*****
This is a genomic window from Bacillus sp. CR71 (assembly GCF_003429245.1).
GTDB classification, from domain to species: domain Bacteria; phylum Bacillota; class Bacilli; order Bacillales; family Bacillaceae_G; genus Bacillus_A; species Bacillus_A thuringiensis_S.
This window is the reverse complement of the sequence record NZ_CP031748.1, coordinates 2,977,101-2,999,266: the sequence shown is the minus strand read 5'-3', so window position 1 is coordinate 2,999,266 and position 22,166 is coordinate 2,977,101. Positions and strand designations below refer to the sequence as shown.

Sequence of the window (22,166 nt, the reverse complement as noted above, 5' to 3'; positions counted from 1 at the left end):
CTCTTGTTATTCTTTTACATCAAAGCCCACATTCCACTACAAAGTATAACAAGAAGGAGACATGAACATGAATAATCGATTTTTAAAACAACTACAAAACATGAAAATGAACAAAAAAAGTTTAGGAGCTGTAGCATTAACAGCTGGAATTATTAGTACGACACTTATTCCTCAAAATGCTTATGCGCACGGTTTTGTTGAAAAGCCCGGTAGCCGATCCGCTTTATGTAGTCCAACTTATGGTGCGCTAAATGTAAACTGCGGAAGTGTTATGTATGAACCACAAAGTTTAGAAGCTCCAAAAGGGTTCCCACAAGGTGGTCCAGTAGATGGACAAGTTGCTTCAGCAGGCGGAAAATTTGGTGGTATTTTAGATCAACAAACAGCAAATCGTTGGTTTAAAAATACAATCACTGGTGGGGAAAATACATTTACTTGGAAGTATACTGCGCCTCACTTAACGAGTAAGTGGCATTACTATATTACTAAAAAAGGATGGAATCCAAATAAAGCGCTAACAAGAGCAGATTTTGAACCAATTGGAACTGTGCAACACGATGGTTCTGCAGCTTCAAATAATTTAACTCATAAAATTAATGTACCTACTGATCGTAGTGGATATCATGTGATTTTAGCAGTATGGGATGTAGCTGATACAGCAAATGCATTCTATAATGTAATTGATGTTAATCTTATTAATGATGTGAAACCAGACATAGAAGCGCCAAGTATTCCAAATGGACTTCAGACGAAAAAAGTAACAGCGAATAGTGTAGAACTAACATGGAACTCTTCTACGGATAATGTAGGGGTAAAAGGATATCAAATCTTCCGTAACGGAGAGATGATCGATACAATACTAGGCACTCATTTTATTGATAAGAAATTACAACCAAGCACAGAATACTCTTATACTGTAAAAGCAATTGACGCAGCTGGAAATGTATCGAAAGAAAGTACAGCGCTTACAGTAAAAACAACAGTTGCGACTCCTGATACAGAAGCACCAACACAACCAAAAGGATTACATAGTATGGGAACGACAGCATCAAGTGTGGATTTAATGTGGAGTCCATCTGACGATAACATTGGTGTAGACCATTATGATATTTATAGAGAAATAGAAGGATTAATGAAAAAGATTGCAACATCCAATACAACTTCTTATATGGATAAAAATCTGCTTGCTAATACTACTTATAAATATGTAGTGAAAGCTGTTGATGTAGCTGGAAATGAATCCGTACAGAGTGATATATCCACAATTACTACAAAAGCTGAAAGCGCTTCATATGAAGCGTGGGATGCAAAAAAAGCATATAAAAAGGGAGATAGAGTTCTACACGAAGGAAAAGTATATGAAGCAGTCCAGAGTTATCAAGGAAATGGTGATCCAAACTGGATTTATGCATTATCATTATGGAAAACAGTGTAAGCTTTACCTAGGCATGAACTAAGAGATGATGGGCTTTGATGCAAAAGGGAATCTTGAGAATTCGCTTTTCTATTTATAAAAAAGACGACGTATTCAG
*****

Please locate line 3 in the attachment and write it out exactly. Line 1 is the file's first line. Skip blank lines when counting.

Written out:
This window is the reverse complement of the sequence record NZ_CP031748.1, coordinates 2,977,101-2,999,266: the sequence shown is the minus strand read 5'-3', so window position 1 is coordinate 2,999,266 and position 22,166 is coordinate 2,977,101. Positions and strand designations below refer to the sequence as shown.